電力全面自由化 効果と副作用を冷静に考えよ

The Yomiuri Shimbun (May. 23, 2012)
Think carefully before liberalizing power business
電力全面自由化 効果と副作用を冷静に考えよ(5月22日付・読売社説)

The intended effects and the possible side effects that would be brought about through full liberalization of the electricity retail business must be carefully considered.

An expert panel of the Economy, Trade and Industry Ministry has reached a broad agreement to liberalize the electricity retail business, including supplies to households.

The liberalization plan is aimed at encouraging the participation of new companies in the business to increase competition and lower utility rates. The plan also calls for abolishing the current system under which utility charges are decided by adding certain levels of profits to the personnel and fuel costs of power companies.

The government plans to submit a bill to the ordinary Diet session next year to revise the Electricity Business Law to fully liberalize the utility retail business as early as fiscal 2015.

Behind this move is the government's and the public's distrust in power companies that have neglected necessary corporate efforts, while remaining dependent on the current system that allows them to monopolize their respective service areas.

In connection with its plan to raise utility charges, an executive of Tokyo Electric Power Co. said, "It's our [vested] right to raise the rates." This insensitive statement drew harsh criticism.

All power companies must realize that such a public outcry is the driving force behind the effort to liberalize utility rates.

But what effect total liberalization will have remains to be seen. In the domestic electricity market, liberalization of retail sales to large-lot users began in 2000. Liberalization has been expanded to users with a contracted electricity volume of 50 kilowatts or more, including small and midsize factories.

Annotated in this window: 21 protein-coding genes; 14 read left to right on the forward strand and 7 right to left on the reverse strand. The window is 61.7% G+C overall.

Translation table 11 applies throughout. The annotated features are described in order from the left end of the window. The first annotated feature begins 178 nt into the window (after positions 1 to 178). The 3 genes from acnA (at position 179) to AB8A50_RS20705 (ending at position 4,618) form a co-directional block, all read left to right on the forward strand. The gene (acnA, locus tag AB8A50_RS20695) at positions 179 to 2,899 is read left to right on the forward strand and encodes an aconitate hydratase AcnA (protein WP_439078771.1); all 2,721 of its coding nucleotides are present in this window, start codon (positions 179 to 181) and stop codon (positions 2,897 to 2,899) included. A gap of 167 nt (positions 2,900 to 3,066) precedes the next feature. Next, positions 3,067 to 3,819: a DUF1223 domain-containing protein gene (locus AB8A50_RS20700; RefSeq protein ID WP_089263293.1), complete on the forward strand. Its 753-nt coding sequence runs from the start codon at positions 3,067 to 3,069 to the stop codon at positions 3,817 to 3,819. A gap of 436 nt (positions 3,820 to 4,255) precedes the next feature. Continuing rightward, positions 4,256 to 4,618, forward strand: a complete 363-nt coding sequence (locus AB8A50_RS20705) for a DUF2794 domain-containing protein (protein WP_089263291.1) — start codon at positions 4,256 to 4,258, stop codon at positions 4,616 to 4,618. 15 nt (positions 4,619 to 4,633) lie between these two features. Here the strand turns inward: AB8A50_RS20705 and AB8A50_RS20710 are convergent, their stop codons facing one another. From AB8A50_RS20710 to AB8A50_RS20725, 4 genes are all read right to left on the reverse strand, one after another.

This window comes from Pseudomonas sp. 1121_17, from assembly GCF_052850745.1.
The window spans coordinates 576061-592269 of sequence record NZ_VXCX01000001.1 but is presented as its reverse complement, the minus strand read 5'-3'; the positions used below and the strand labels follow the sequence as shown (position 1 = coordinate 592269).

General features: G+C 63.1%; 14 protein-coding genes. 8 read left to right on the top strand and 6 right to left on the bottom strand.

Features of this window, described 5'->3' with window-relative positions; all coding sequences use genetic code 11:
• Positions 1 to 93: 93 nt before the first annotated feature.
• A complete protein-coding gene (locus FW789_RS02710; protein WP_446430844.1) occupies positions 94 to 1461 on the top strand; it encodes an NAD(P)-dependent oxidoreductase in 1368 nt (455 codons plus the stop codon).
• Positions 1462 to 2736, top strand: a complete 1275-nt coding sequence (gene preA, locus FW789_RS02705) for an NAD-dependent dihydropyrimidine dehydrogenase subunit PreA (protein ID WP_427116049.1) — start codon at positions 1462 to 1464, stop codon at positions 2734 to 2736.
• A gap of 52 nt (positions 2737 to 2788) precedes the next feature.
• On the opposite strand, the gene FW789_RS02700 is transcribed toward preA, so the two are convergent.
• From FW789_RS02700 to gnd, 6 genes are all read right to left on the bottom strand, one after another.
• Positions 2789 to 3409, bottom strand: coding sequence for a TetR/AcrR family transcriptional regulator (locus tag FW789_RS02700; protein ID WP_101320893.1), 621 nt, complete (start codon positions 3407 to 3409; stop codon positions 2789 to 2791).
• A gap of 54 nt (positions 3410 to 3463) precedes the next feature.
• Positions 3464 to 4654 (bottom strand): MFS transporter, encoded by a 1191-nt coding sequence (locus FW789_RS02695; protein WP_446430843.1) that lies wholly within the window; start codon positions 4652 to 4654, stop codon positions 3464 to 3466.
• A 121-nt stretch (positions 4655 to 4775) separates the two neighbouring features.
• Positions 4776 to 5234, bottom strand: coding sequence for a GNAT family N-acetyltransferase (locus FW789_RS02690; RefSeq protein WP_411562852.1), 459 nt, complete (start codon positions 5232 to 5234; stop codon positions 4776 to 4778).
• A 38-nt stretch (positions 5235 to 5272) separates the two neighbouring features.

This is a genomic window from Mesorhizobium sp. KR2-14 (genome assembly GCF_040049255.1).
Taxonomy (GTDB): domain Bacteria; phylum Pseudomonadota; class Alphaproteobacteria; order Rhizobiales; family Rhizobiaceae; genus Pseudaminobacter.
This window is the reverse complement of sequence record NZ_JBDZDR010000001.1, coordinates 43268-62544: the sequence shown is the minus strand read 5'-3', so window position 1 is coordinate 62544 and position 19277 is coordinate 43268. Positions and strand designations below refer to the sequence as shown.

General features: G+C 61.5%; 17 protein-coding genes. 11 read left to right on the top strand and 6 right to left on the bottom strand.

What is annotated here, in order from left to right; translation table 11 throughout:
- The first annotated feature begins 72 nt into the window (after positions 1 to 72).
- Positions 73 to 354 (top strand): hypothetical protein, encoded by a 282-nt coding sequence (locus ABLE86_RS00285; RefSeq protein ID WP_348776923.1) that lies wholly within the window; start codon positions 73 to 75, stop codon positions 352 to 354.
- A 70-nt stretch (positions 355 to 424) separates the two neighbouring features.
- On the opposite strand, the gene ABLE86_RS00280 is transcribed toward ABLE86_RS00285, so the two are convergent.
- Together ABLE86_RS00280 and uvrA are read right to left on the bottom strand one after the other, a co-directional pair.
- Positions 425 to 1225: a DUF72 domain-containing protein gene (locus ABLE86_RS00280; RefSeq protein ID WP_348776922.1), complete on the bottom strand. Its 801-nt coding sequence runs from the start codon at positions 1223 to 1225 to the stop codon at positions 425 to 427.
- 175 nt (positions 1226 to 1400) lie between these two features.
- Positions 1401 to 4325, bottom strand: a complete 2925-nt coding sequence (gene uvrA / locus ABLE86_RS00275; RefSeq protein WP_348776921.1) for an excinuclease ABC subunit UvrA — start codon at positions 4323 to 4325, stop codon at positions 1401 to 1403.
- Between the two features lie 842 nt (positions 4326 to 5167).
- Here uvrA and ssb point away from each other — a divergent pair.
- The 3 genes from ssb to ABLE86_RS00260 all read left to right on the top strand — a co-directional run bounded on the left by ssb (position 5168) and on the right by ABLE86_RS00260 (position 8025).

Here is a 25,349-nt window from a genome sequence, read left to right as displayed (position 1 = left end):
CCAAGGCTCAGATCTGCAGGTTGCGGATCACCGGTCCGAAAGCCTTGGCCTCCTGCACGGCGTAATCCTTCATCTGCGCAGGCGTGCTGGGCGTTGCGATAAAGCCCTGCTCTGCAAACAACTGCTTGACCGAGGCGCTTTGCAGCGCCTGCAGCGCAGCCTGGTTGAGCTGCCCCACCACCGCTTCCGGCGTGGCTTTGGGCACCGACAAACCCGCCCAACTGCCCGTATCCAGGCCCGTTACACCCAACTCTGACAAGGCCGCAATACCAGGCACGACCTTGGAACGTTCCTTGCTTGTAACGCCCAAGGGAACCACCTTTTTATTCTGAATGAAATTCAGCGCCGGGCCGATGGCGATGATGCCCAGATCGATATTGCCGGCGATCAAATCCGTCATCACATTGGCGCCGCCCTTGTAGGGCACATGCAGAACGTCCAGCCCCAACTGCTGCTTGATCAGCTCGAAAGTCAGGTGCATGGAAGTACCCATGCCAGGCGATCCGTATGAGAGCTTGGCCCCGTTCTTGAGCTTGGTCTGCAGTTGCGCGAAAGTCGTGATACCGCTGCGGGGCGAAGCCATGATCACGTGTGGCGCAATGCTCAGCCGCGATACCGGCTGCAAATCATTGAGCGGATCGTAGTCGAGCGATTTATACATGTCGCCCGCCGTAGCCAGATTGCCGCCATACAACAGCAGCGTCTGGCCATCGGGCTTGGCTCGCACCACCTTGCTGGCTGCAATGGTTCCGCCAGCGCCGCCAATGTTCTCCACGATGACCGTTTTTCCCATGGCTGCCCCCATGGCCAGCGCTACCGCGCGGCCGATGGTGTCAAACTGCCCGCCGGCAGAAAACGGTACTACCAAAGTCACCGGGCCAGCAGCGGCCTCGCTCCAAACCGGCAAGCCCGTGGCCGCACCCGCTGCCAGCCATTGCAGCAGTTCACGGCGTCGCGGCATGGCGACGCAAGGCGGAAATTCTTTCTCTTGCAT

Few new participants

Under this system, users are allowed in principle to freely select their power suppliers and negotiate with power companies on rates. But the amount of electricity generated by new participants in the market is between 3 percent and 4 percent of the total. Existing power companies dominate the business in terms of capital and equipment.

If the power retail business is fully liberalized while leaving a situation in which there is no real competition, we fear the monopoly the power companies enjoy will allow them to raise power charges at will.

It is not easy to realize a sound electricity market in which a variety of companies compete freely. To help encourage new participation in the market, a plan is emerging to reexamine the current system.

The plan calls for establishing a nationwide independent organization to manage power transmission between power companies rather than have utilities undertake both generation and transmission of power.

However, some people warn that if transmission is separated from power generation it will become difficult to supply electricity flexibly in response to changes in demand.


Stable supplies vital

Major blackouts have occurred in Europe, the United States and South Korea partly due to the separation of power generation and transmission. The government must investigate these overseas cases thoroughly before deciding to separate generation from transmission.

In the aftermath of the disaster at TEPCO's Fukushima No. 1 nuclear power plant, no nuclear reactors have been restarted, causing a power supply shortage. If the electricity retail business is liberalized at a time when there is a supply shortage, power rates are almost certain to soar. A stable power supply must be in place before liberalization is implemented.

Another concern is whether liberalization will lead to supply cuts and rate spikes on remote islands and in depopulated areas, where power transmission costs are high. Calm discussions are needed before resorting to spur-of-the-moment liberalization.

(From The Yomiuri Shimbun, May 22, 2012)
(2012年5月22日01時20分 読売新聞)

by kiyoshimat | 2012-05-24 08:12 | 英字新聞

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